No welcome mat

by Juan L. Mercado

“Unwelcome Guests” is not about ”midnight appointees”.  Gloria Macapgal Arroyo picked before scurrying from Malacanang — on to hospital jail, for election sabotage raps.

Count me out, snapped the former President’s manicurist. Anita Carpon had been dangled a “Pag-IBIG Fund midnight appointment.” She nixed a  two-year job  with a P100,000 monthly paycheck.

Deal me in, said  GMA’s former chief-of-staff. She named Renato Corona Supreme Court chief justice just before the clock struck midnight. Today, Corona battles impeachment.

“Unwelcome Guests” is, in fact, a scientific paper on forest invasive species. In Kuming China,  Filipino foresters  presented this study, to an Asia-Pacific conference, organized by the UN Food and Agriculture Organization.

“Man can cram many exotic crops in one place,” wrote N.T. Baguinon, M.O. Quimado and G.J. Francisco of UP Los Banos, Forest Management Bureau and Department of  Environment.   But plantations are not more diverse than natural forest ecosystems. They pose little-recognized threats.

God-endowed natural forests here are stunning in diversity. A  f911 enumeration recognized mangrove, molave, to mossy forest types.  The 1984 Palawan Botanical Expedition listed forests in karst limestone to lake-margins. Ecosystem diversity classifications identified nine types: from lowland evergreen to upper montane forests.

“There could be more types than those published”, caution Baguinon, Quimado and  Francisco.  “Stereotyping unique forest ecosystems into just a few lists may not render justice to complex Philippine bio-geological history.”

Malayo-Polynesian settlers, in prehistoric times,introduced exotic plants, ranging from. malunggai to mango.  “A few escaped into the wild like the bignai, duhat and santol. However, these have not established themselves as persistent gregarious stands”.

Sailing on galleons from Mexico , Spanish missionaries brought plants from Central American countries.  So did traders from nearby Asian countries. Among these were  guyabano, chico and avoicado.  Coffee from Africa came via Acapulco. Some of these crept into parks, for example ipil-ipil, datiles, and kamatchile.”

After the Spanish-American war, more “exotics” came thru exchanges and “purchase from foreign countries by private citizens”.  American administrators reforested school grounds.  Other exotics followed such as kakawate,and teak.  “African tulip has since spread deep into  natural stands.”

Even before World War II,  exotic trees propped up reforestation showcases. Among these were: Minglanilla in Cebu, Nasiping  Project in Cagayan, Paraiso in Ilocos Norte, Canlaon in Negros, and Impalutao in Bukidnon. Seedlings of bio-invasive species “found their way into national parks”.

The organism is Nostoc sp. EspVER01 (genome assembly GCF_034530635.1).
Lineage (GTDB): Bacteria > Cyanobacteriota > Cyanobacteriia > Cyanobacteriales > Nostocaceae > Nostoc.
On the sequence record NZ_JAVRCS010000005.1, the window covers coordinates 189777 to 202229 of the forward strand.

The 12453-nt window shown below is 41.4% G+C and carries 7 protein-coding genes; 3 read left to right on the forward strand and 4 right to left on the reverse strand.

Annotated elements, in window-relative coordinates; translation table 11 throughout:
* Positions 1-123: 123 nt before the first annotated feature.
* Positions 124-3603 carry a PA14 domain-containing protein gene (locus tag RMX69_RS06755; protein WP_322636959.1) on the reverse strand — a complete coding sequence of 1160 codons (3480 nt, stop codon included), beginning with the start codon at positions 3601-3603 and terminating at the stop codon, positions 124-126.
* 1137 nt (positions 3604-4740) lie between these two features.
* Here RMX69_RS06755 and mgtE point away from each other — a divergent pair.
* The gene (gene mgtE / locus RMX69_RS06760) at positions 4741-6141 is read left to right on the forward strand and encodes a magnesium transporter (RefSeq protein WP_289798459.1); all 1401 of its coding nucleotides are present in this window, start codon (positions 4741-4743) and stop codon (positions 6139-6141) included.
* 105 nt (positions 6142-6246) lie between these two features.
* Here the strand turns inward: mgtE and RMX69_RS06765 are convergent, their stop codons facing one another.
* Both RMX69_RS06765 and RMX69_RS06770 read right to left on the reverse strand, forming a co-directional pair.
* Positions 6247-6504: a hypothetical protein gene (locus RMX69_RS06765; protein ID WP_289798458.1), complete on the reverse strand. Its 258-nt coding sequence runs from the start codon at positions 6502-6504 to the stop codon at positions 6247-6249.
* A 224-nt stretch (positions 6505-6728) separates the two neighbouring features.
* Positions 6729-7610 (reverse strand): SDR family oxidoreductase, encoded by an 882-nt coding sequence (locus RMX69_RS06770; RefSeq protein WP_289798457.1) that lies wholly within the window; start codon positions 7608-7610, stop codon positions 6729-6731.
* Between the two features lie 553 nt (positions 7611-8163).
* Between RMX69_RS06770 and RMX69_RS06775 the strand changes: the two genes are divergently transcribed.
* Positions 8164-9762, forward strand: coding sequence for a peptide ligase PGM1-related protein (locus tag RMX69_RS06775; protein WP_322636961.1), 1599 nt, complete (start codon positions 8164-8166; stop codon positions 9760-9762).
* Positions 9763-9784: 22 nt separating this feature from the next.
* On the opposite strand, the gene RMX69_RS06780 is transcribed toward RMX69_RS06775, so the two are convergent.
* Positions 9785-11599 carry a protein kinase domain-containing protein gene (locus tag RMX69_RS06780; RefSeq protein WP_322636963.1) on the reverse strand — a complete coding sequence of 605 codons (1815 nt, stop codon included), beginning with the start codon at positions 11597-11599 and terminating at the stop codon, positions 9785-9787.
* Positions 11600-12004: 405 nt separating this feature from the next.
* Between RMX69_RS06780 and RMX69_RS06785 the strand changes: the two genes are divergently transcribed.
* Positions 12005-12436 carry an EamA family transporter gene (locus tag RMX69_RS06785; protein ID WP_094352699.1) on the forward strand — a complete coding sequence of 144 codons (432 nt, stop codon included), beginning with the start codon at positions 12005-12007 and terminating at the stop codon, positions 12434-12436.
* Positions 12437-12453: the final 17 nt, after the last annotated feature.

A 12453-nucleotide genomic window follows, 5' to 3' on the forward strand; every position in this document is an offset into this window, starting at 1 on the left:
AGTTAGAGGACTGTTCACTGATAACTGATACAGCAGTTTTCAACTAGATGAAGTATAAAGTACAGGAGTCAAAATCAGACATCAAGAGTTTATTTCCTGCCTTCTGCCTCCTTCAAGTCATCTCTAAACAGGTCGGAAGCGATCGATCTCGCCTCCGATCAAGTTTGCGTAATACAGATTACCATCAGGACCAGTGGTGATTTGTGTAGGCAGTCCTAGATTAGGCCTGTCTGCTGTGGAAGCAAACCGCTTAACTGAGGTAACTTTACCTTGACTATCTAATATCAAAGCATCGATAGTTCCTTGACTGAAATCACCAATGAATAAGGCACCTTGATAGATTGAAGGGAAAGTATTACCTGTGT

This history cobbled a mindset, in both foresters and policy makers, “ that artificial forests are as ecological as the natural forest they replace. “The same ecological benefits that jungle regrowth provides can be provided by plantations”, some Filipino foresters insisted at the  First ASEAN Congress in 1983.

You can make a buck as fast in either?  That fit with “most foresters’ pragmatism”. If the natural forest had been squandered, why then “enrichment planting with fast-growing commercial exotic tree species is better than restoring natural forests”, Baguinon, Quimado and  Francisco pointed out.

No studies have been done on the rate of bio-invasion of nature reserves. But planting of exotics in Integrated Protected Area Systems is now  banned. “No definite policies are in place yet on what to do with mature exotic trees, should they become bio-invasive”. As in the lush  Makiling Forest reserve?

Many logged over areas were reforested with “exotics”:  mahogany, yemane or bagras Other ibio-invasive species are ihagonoy and coronitas.  Ipil-ipil (Leucaena leucocephala) can usurp steep bare slopes. Along beaches, “exotic mimosoid legumes form gregarious thickets of aroma”.

Eight out of ten seedlings raised in government nurseries are exotics: Giant ipil-ipil account for 41 percent.  Large leaf mahogany — 33 percent; , yemane — 17 percent’;  teak –4 percent. Others  — 5 percent.  At bottom, believe it or not,   are native species — 17 percent.
“So, what’s wrong with our molave?”, asked Dr. Franz Seidenschwarz in a January 1998 University of San Carlos conference. “Or  tindalo for that matter?”   He whipped out a printout of 1,487 of sturdy native species, honed by centuries of evolution.

Reforestation programs, ignore this rich genetic matrix of local species.  Instead, they opt for monocultures of nine exotics, including”, gemelina and teak from India , mahogany from Central Africa; candlenut tree or lubang from Malaysia . “Is imported sikat?”, he asked.

“Government continues to subsidize this denigration of Philippine trees”, Sun Star noted. “This opens windows of vulnerability to disease. Valuable species are thinning Third millennium reforestation  should favor a broader genetic  base, built on premium species of native trees.”

“”Planting  exotics violates  the international convention on biodiversity,” notes the Soil and  Water Conservation Foundation. “What is the consequence when,  students,  asked to plant trees  under the Greening Program, are only given exotic seedlings by DENR?  Is it  because the DENR can  not ,or will not , spend to gather native tree seedlings?”

Right. But public attention alas is fixated elsewhere:  on a chief justice who volunteers  his  wife to  run the impeachment gauntlet and save his skin. “Greater love than this no man  hath….”


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